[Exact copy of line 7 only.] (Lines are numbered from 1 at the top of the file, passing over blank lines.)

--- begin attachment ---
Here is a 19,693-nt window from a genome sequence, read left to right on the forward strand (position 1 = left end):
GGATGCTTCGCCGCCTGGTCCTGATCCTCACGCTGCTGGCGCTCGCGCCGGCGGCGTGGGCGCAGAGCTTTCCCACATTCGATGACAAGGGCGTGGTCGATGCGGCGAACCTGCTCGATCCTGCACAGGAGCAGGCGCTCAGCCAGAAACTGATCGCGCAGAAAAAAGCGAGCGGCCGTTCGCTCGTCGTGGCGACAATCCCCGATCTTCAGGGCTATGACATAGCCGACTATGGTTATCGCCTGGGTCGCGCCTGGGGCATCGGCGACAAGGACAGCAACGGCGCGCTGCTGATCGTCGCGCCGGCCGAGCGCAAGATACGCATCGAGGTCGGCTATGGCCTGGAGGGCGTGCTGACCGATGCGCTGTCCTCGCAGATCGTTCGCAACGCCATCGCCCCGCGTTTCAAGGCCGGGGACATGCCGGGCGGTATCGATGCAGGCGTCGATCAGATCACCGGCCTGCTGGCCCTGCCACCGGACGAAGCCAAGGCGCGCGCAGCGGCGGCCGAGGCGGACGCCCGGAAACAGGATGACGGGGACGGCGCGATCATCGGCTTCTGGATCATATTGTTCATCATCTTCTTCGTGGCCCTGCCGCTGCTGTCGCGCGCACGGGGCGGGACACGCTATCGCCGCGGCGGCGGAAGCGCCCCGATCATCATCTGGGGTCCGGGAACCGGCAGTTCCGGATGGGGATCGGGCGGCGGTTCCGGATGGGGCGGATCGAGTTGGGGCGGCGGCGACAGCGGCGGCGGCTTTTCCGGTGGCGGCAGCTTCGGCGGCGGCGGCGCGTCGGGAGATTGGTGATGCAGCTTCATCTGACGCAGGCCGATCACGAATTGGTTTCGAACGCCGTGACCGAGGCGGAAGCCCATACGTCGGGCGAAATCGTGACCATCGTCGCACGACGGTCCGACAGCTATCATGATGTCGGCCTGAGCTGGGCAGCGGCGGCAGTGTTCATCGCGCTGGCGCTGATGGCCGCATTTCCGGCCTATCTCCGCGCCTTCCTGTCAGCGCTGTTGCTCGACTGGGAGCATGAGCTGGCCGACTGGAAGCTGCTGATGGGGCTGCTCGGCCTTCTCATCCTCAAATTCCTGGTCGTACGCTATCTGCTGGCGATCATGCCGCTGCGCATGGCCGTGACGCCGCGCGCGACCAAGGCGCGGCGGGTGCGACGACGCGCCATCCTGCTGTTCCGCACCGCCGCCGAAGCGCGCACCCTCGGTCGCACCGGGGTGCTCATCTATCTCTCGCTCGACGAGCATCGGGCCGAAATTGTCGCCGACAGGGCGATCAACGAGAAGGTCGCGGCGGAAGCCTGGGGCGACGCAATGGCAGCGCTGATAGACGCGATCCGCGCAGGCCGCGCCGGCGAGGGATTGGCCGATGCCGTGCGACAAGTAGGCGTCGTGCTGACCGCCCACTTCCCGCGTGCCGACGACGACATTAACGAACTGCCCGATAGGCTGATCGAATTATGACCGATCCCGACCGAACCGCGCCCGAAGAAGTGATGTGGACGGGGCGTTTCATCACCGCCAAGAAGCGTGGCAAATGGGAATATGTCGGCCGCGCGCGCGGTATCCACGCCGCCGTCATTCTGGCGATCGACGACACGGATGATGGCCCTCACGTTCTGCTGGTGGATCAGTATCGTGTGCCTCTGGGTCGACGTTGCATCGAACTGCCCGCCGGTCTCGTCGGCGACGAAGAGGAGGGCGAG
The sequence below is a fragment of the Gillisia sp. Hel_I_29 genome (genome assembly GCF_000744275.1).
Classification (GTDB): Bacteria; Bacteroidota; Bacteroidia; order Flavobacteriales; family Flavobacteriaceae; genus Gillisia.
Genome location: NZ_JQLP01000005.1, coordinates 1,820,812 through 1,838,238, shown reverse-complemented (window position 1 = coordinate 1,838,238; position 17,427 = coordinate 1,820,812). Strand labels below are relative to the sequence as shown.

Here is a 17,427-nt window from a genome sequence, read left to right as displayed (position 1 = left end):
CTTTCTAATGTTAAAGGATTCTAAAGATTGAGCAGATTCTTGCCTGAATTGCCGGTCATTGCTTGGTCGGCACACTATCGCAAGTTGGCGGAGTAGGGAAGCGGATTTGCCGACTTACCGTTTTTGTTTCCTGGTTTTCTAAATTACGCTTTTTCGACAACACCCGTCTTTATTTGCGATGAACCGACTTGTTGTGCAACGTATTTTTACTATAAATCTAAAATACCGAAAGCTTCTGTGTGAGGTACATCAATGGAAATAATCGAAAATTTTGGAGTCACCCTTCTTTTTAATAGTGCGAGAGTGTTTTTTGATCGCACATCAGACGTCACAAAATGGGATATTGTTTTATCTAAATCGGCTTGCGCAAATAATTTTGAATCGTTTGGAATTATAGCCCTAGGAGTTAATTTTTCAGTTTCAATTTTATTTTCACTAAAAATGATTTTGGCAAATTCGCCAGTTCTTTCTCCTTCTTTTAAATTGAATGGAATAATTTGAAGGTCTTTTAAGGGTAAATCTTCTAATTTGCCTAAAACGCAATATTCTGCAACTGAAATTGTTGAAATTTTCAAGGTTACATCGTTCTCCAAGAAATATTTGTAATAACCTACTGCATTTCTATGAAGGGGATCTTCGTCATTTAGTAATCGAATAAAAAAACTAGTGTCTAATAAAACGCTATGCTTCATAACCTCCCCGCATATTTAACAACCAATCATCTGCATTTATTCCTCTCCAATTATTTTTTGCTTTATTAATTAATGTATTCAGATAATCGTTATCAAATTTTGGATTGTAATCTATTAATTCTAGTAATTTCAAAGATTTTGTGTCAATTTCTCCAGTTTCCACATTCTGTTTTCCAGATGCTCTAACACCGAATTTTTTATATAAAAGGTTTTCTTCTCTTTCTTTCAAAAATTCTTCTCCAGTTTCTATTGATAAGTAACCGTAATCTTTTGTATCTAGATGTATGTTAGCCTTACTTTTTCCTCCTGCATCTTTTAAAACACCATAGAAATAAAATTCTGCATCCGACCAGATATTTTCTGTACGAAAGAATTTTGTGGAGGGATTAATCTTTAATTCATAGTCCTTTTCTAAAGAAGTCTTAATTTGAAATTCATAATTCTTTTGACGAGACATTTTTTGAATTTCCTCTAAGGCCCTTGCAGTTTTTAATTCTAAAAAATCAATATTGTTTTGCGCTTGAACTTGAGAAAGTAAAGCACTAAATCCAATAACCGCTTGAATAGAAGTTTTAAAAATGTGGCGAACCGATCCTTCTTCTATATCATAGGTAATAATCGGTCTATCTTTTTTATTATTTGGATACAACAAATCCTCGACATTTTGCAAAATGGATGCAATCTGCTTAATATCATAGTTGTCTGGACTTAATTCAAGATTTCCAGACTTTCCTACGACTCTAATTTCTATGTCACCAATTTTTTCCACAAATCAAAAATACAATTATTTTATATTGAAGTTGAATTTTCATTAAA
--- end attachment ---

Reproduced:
CTTTCTAATGTTAAAGGATTCTAAAGATTGAGCAGATTCTTGCCTGAATTGCCGGTCATTGCTTGGTCGGCACACTATCGCAAGTTGGCGGAGTAGGGAAGCGGATTTGCCGACTTACCGTTTTTGTTTCCTGGTTTTCTAAATTACGCTTTTTCGACAACACCCGTCTTTATTTGCGATGAACCGACTTGTTGTGCAACGTATTTTTACTATAAATCTAAAATACCGAAAGCTTCTGTGTGAGGTACATCAATGGAAATAATCGAAAATTTTGGAGTCACCCTTCTTTTTAATAGTGCGAGAGTGTTTTTTGATCGCACATCAGACGTCACAAAATGGGATATTGTTTTATCTAAATCGGCTTGCGCAAATAATTTTGAATCGTTTGGAATTATAGCCCTAGGAGTTAATTTTTCAGTTTCAATTTTATTTTCACTAAAAATGATTTTGGCAAATTCGCCAGTTCTTTCTCCTTCTTTTAAATTGAATGGAATAATTTGAAGGTCTTTTAAGGGTAAATCTTCTAATTTGCCTAAAACGCAATATTCTGCAACTGAAATTGTTGAAATTTTCAAGGTTACATCGTTCTCCAAGAAATATTTGTAATAACCTACTGCATTTCTATGAAGGGGATCTTCGTCATTTAGTAATCGAATAAAAAAACTAGTGTCTAATAAAACGCTATGCTTCATAACCTCCCCGCATATTTAACAACCAATCATCTGCATTTATTCCTCTCCAATTATTTTTTGCTTTATTAATTAATGTATTCAGATAATCGTTATCAAATTTTGGATTGTAATCTATTAATTCTAGTAATTTCAAAGATTTTGTGTCAATTTCTCCAGTTTCCACATTCTGTTTTCCAGATGCTCTAACACCGAATTTTTTATATAAAAGGTTTTCTTCTCTTTCTTTCAAAAATTCTTCTCCAGTTTCTATTGATAAGTAACCGTAATCTTTTGTATCTAGATGTATGTTAGCCTTACTTTTTCCTCCTGCATCTTTTAAAACACCATAGAAATAAAATTCTGCATCCGACCAGATATTTTCTGTACGAAAGAATTTTGTGGAGGGATTAATCTTTAATTCATAGTCCTTTTCTAAAGAAGTCTTAATTTGAAATTCATAATTCTTTTGACGAGACATTTTTTGAATTTCCTCTAAGGCCCTTGCAGTTTTTAATTCTAAAAAATCAATATTGTTTTGCGCTTGAACTTGAGAAAGTAAAGCACTAAATCCAATAACCGCTTGAATAGAAGTTTTAAAAATGTGGCGAACCGATCCTTCTTCTATATCATAGGTAATAATCGGTCTATCTTTTTTATTATTTGGATACAACAAATCCTCGACATTTTGCAAAATGGATGCAATCTGCTTAATATCATAGTTGTCTGGACTTAATTCAAGATTTCCAGACTTTCCTACGACTCTAATTTCTATGTCACCAATTTTTTCCACAAATCAAAAATACAATTATTTTATATTGAAGTTGAATTTTCATTAAA